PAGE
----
Jaeger goes into administration. The 133-year-old British fashion retailer has entered administration, following directors’ unsuccessful attempts to sell the business. Known for its classic British clothing styles, in recent years the brand has struggled to stand out amid intense high street competition and the growth of fast fashion retailers.
CFDA releases report on industry’s key immigration concerns. The CFDA has published a report, conducted in partnership with the tech lobbying group FWD.Us, calling for reform of the current “outdated” system that prohibits businesses from attracting “essential” foreign talent. Since President Donald Trump took office, immigration policies — specifically how stricter legislation may impact access to talent and affect undocumented workers — have become key concerns for the industry and country at large.
François-Henri Pinault’s departure from Puma board adds to sale speculation. The chairman and chief executive of Kering has stepped down from Puma’s board of directors, reigniting rumours that the luxury conglomerate is preparing to sell the German sportswear brand. According to analysts, Kering could be interested selling Puma to focus on its luxury business, with interest possibly coming from China, where fitness is growing fast.
Charlotte Tilbury announces minority investment. The high-profile British makeup artist’s namesake brand, which launched in 2013, has received a minority investment from Sequoia Capital, its first round of funding from a top-tier Silicon Valley venture capital firm, signalling its plans for continued growth. To date, Charlotte Tilbury is available at retailers in six countries, including the US and the UK, and ships to 39 countries via its online stores. It is currently planning a Middle East expansion.
Edward Enninful appointed Editor of British Vogue. The former style director of W magazine has been announced as the successor to Alexandra Shulman, who resigned after 25 years in January. Enninful, who will be British Vogue’s first male editor and Vogue’s first ever black editor, has been hailed by many as a bold and progressive choice, whose skill creating powerful and memorable imagery will help revitalise the Vogue brand for a new generation.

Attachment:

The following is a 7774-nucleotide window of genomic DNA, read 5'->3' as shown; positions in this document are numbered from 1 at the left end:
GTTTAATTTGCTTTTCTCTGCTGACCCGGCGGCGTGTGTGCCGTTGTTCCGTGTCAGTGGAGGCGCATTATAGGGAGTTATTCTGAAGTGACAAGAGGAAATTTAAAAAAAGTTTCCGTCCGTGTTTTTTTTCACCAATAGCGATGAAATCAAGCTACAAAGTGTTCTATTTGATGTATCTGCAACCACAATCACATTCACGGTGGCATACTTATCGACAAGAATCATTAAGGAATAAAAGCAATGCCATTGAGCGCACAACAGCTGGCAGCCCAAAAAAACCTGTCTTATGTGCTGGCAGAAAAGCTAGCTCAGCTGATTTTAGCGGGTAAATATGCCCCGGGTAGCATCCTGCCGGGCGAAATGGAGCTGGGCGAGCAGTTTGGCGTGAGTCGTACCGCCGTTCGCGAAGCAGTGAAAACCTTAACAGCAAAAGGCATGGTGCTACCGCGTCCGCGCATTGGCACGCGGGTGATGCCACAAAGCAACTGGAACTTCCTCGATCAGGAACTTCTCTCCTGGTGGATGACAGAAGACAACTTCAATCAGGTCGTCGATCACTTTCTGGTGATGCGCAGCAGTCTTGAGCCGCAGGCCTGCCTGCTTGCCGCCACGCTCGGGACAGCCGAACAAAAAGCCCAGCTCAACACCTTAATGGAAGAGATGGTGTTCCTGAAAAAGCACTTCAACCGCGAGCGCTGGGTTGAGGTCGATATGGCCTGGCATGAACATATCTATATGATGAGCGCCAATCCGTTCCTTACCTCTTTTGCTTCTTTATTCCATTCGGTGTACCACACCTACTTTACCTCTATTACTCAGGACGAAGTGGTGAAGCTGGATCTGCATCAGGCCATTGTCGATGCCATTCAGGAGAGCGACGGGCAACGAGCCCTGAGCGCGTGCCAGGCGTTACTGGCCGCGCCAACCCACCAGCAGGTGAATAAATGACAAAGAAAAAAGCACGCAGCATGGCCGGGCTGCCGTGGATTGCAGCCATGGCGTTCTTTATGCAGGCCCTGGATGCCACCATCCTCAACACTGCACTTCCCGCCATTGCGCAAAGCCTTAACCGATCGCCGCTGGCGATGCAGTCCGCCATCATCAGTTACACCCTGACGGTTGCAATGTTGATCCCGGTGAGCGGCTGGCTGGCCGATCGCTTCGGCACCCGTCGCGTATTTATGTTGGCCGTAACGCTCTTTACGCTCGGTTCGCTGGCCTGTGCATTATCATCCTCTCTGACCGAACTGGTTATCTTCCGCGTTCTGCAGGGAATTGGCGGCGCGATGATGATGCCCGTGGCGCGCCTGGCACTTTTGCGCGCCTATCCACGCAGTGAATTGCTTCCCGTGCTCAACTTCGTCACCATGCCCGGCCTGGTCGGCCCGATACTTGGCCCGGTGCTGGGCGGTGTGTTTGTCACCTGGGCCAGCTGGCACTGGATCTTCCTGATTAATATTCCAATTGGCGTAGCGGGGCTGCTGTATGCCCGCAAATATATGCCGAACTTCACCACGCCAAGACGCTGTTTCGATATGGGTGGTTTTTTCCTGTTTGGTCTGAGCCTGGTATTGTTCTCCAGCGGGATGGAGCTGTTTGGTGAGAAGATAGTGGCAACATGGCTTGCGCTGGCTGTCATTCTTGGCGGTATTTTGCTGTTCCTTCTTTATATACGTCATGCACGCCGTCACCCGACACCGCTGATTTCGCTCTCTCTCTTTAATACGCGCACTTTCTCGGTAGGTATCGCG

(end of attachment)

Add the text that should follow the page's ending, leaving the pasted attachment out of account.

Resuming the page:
Deena Aljuhani Abdulaziz exits Vogue Arabia. The Saudi princess was dismissed by Condé Nast International after only two issues, having been appointed in July 2016 to lead the publisher’s long-awaited move into the Middle Eastern market. Nervora, which publishes the magazine under a licensing agreement with Condé Nast International, appointed Manuel Arnaut as her replacement. He comes from Architectural Digest Middle East, which he launched in 2015, and previously helmed GQ Portugal.
Farfetch launches Store of the Future. The online fashion platform has developed an operating system for physical retail, which will provide third-party businesses with digital services such as RFID-enabled clothing racks, digital mirrors and mobile payment. So far, physical stores have benefited little from the digital revolution, with most in-store technology serving just as PR gimmicks. Farfetch’s venture, which is still in its beta stage, aims to improve retail productivity by capturing customer data and enhancing interactions between shoppers and sales associates. The concept will launch this autumn with London boutique Browns, with a full rollout planned for 2018.
Flipkart raises $1.4 billion. The Indian e-commerce company, which will have a valuation of $11.6 billion after this latest funding round, secured investment from Tencent Holdings, Microsoft and Ebay, which invested $500 million in exchange for a stake in the business. As a result, the two companies will merge their operations in India, with Flipkart owning and operating Ebay’s business in the country. This news comes amid speculation that Flipkart is looking at a potential takeover of smaller rival Snapdeal.